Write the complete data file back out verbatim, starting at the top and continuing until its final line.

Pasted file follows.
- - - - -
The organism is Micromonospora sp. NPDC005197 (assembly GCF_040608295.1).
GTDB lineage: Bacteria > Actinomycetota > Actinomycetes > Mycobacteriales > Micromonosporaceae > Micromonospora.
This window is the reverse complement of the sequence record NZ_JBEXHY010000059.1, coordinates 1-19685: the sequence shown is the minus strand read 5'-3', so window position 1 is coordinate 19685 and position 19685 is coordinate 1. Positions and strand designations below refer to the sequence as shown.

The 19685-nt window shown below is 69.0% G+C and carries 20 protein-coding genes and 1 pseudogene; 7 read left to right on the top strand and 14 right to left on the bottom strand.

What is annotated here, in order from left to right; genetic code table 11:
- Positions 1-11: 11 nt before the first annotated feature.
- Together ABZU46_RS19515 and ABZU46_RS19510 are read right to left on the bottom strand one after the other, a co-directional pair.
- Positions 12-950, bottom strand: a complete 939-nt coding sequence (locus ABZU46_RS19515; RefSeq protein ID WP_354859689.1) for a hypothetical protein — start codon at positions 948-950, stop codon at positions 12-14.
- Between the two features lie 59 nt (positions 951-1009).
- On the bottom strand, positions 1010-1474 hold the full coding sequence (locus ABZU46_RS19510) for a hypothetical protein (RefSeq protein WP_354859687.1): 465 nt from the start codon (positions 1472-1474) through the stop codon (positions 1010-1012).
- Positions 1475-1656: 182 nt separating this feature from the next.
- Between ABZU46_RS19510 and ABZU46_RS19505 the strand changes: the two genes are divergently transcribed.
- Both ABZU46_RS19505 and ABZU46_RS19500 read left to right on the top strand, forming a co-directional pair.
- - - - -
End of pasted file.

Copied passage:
The organism is Micromonospora sp. NPDC005197 (assembly GCF_040608295.1).
GTDB lineage: Bacteria > Actinomycetota > Actinomycetes > Mycobacteriales > Micromonosporaceae > Micromonospora.
This window is the reverse complement of the sequence record NZ_JBEXHY010000059.1, coordinates 1-19685: the sequence shown is the minus strand read 5'-3', so window position 1 is coordinate 19685 and position 19685 is coordinate 1. Positions and strand designations below refer to the sequence as shown.

The 19685-nt window shown below is 69.0% G+C and carries 20 protein-coding genes and 1 pseudogene; 7 read left to right on the top strand and 14 right to left on the bottom strand.

What is annotated here, in order from left to right; genetic code table 11:
- Positions 1-11: 11 nt before the first annotated feature.
- Together ABZU46_RS19515 and ABZU46_RS19510 are read right to left on the bottom strand one after the other, a co-directional pair.
- Positions 12-950, bottom strand: a complete 939-nt coding sequence (locus ABZU46_RS19515; RefSeq protein ID WP_354859689.1) for a hypothetical protein — start codon at positions 948-950, stop codon at positions 12-14.
- Between the two features lie 59 nt (positions 951-1009).
- On the bottom strand, positions 1010-1474 hold the full coding sequence (locus ABZU46_RS19510) for a hypothetical protein (RefSeq protein WP_354859687.1): 465 nt from the start codon (positions 1472-1474) through the stop codon (positions 1010-1012).
- Positions 1475-1656: 182 nt separating this feature from the next.
- Between ABZU46_RS19510 and ABZU46_RS19505 the strand changes: the two genes are divergently transcribed.
- Both ABZU46_RS19505 and ABZU46_RS19500 read left to right on the top strand, forming a co-directional pair.